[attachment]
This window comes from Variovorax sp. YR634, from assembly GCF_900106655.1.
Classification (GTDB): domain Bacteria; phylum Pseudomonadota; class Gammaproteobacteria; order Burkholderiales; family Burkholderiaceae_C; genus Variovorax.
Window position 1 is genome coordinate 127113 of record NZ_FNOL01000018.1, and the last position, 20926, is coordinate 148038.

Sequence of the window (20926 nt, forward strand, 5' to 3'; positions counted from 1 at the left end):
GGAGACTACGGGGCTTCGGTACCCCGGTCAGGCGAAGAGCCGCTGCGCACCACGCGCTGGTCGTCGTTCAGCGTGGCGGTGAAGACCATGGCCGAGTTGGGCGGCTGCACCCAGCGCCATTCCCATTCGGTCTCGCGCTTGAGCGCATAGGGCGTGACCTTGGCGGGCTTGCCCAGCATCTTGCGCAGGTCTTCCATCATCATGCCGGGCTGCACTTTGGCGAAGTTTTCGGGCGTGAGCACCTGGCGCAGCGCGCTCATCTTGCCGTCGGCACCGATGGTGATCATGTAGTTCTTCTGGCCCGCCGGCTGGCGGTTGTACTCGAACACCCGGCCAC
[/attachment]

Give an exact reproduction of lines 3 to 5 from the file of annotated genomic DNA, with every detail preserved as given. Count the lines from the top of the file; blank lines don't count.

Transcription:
Window position 1 is genome coordinate 127113 of record NZ_FNOL01000018.1, and the last position, 20926, is coordinate 148038.

Sequence of the window (20926 nt, forward strand, 5' to 3'; positions counted from 1 at the left end):
GGAGACTACGGGGCTTCGGTACCCCGGTCAGGCGAAGAGCCGCTGCGCACCACGCGCTGGTCGTCGTTCAGCGTGGCGGTGAAGACCATGGCCGAGTTGGGCGGCTGCACCCAGCGCCATTCCCATTCGGTCTCGCGCTTGAGCGCATAGGGCGTGACCTTGGCGGGCTTGCCCAGCATCTTGCGCAGGTCTTCCATCATCATGCCGGGCTGCACTTTGGCGAAGTTTTCGGGCGTGAGCACCTGGCGCAGCGCGCTCATCTTGCCGTCGGCACCGATGGTGATCATGTAGTTCTTCTGGCCCGCCGGCTGGCGGTTGTACTCGAACACCCGGCCAC